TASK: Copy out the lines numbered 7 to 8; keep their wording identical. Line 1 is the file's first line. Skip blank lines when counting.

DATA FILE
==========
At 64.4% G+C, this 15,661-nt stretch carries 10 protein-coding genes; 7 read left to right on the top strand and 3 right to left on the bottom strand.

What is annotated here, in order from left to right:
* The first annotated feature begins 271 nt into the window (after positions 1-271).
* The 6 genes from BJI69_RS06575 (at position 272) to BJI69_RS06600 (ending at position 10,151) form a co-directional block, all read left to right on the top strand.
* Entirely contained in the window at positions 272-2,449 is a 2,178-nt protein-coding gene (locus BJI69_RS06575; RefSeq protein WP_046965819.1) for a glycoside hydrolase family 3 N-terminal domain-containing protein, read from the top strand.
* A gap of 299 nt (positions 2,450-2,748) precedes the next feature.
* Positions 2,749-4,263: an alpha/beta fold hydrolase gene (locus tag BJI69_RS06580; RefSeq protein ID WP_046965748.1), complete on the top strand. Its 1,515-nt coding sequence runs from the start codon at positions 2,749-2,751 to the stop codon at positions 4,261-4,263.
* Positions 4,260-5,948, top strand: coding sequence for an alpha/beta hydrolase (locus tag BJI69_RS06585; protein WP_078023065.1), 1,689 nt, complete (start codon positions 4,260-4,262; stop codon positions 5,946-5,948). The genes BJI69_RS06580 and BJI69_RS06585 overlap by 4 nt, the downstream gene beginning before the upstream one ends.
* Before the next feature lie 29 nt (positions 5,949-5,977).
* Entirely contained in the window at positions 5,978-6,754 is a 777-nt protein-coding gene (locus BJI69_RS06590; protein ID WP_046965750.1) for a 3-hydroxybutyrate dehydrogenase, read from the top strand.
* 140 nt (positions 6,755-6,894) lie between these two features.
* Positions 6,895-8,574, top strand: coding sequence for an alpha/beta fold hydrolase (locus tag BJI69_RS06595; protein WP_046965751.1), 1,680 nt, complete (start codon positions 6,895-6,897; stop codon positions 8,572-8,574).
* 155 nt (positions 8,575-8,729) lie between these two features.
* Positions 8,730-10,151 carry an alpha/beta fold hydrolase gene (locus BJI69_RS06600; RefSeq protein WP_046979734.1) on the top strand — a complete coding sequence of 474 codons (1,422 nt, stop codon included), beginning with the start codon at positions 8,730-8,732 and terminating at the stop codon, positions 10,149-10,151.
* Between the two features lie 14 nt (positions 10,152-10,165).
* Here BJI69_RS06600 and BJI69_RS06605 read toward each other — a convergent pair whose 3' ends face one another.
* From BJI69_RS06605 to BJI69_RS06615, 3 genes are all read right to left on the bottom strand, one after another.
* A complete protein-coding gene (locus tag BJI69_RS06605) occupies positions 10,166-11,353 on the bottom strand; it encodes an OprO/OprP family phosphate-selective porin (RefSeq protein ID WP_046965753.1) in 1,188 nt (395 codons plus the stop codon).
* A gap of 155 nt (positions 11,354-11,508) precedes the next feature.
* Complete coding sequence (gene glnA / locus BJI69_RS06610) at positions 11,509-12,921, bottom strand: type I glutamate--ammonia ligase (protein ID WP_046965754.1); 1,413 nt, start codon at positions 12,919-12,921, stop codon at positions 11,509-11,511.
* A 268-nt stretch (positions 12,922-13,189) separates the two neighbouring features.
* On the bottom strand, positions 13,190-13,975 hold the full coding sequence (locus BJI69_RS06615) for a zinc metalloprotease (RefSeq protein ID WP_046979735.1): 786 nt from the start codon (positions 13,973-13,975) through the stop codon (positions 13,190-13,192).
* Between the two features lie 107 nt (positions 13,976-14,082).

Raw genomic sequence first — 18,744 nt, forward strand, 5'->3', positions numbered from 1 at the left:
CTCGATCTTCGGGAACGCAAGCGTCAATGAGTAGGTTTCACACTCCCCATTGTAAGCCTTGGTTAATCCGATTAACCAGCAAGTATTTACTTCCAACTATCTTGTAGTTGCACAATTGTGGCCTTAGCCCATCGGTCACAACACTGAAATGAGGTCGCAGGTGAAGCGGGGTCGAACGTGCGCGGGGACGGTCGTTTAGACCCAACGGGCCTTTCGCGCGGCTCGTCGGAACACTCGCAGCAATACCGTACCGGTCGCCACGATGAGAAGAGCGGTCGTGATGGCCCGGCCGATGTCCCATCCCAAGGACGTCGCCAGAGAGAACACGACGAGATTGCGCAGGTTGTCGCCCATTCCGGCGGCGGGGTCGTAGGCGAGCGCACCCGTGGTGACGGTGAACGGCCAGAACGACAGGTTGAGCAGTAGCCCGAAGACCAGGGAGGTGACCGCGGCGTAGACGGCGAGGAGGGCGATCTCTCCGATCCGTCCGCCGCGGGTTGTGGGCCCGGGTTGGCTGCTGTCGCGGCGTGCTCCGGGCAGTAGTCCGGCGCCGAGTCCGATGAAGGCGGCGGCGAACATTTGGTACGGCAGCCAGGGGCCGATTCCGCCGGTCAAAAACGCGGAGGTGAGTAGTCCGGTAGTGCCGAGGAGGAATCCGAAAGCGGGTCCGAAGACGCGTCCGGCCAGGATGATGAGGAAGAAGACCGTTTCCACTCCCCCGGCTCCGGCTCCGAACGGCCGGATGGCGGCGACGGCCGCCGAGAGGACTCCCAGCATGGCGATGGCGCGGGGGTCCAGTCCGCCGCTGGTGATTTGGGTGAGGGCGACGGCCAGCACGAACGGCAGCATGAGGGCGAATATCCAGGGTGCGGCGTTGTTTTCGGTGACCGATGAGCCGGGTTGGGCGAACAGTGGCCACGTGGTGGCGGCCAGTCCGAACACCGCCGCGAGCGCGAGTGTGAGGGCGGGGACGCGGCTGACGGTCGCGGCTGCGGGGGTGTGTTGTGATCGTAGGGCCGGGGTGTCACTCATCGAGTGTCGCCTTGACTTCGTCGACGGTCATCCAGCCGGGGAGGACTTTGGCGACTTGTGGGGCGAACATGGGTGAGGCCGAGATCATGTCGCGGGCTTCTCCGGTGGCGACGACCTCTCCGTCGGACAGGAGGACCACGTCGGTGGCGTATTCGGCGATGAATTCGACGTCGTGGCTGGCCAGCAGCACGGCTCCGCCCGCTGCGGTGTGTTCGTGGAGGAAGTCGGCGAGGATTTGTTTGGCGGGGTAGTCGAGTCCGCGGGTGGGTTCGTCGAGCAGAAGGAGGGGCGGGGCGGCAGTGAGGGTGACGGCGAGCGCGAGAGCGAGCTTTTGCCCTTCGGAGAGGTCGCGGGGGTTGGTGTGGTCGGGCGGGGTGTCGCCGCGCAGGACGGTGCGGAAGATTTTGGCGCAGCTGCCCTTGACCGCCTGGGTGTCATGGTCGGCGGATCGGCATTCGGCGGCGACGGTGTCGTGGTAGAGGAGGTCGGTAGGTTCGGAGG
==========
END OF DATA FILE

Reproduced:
* Positions 2,749-4,263: an alpha/beta fold hydrolase gene (locus tag BJI69_RS06580; RefSeq protein ID WP_046965748.1), complete on the top strand. Its 1,515-nt coding sequence runs from the start codon at positions 2,749-2,751 to the stop codon at positions 4,261-4,263.
* Positions 4,260-5,948, top strand: coding sequence for an alpha/beta hydrolase (locus tag BJI69_RS06585; protein WP_078023065.1), 1,689 nt, complete (start codon positions 4,260-4,262; stop codon positions 5,946-5,948). The genes BJI69_RS06580 and BJI69_RS06585 overlap by 4 nt, the downstream gene beginning before the upstream one ends.